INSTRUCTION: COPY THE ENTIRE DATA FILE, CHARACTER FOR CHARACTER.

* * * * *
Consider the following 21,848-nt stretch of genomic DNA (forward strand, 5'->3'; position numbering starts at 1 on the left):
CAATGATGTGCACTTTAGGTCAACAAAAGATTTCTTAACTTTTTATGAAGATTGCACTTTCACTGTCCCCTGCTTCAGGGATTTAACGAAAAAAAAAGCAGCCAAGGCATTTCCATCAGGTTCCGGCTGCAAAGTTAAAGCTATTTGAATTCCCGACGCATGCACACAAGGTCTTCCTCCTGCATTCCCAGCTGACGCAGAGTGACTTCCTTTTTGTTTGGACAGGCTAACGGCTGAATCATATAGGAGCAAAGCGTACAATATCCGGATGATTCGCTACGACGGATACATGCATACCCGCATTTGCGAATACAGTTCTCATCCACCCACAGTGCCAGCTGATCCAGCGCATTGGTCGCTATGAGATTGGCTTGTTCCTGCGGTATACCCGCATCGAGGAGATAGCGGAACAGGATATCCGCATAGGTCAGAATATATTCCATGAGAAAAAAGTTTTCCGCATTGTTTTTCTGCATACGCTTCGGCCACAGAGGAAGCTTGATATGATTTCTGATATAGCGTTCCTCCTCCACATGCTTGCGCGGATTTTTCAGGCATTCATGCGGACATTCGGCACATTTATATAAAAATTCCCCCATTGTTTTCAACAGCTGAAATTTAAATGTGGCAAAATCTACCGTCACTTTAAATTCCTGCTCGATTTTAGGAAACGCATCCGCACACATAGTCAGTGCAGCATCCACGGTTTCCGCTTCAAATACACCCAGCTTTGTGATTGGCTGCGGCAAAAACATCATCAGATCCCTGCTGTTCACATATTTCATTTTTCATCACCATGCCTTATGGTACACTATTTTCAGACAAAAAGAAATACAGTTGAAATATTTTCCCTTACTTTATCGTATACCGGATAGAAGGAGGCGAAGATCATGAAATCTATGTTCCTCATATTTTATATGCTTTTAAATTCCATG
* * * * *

Consider the following 21,848-nt stretch of genomic DNA (forward strand, 5'->3'; position numbering starts at 1 on the left):
CAATGATGTGCACTTTAGGTCAACAAAAGATTTCTTAACTTTTTATGAAGATTGCACTTTCACTGTCCCCTGCTTCAGGGATTTAACGAAAAAAAAAGCAGCCAAGGCATTTCCATCAGGTTCCGGCTGCAAAGTTAAAGCTATTTGAATTCCCGACGCATGCACACAAGGTCTTCCTCCTGCATTCCCAGCTGACGCAGAGTGACTTCCTTTTTGTTTGGACAGGCTAACGGCTGAATCATATAGGAGCAAAGCGTACAATATCCGGATGATTCGCTACGACGGATACATGCATACCCGCATTTGCGAATACAGTTCTCATCCACCCACAGTGCCAGCTGATCCAGCGCATTGGTCGCTATGAGATTGGCTTGTTCCTGCGGTATACCCGCATCGAGGAGATAGCGGAACAGGATATCCGCATAGGTCAGAATATATTCCATGAGAAAAAAGTTTTCCGCATTGTTTTTCTGCATACGCTTCGGCCACAGAGGAAGCTTGATATGATTTCTGATATAGCGTTCCTCCTCCACATGCTTGCGCGGATTTTTCAGGCATTCATGCGGACATTCGGCACATTTATATAAAAATTCCCCCATTGTTTTCAACAGCTGAAATTTAAATGTGGCAAAATCTACCGTCACTTTAAATTCCTGCTCGATTTTAGGAAACGCATCCGCACACATAGTCAGTGCAGCATCCACGGTTTCCGCTTCAAATACACCCAGCTTTGTGATTGGCTGCGGCAAAAACATCATCAGATCCCTGCTGTTCACATATTTCATTTTTCATCACCATGCCTTATGGTACACTATTTTCAGACAAAAAGAAATACAGTTGAAATATTTTCCCTTACTTTATCGTATACCGGATAGAAGGAGGCGAAGATCATGAAATCTATGTTCCTCATATTTTATATGCTTTTAAATTCCATG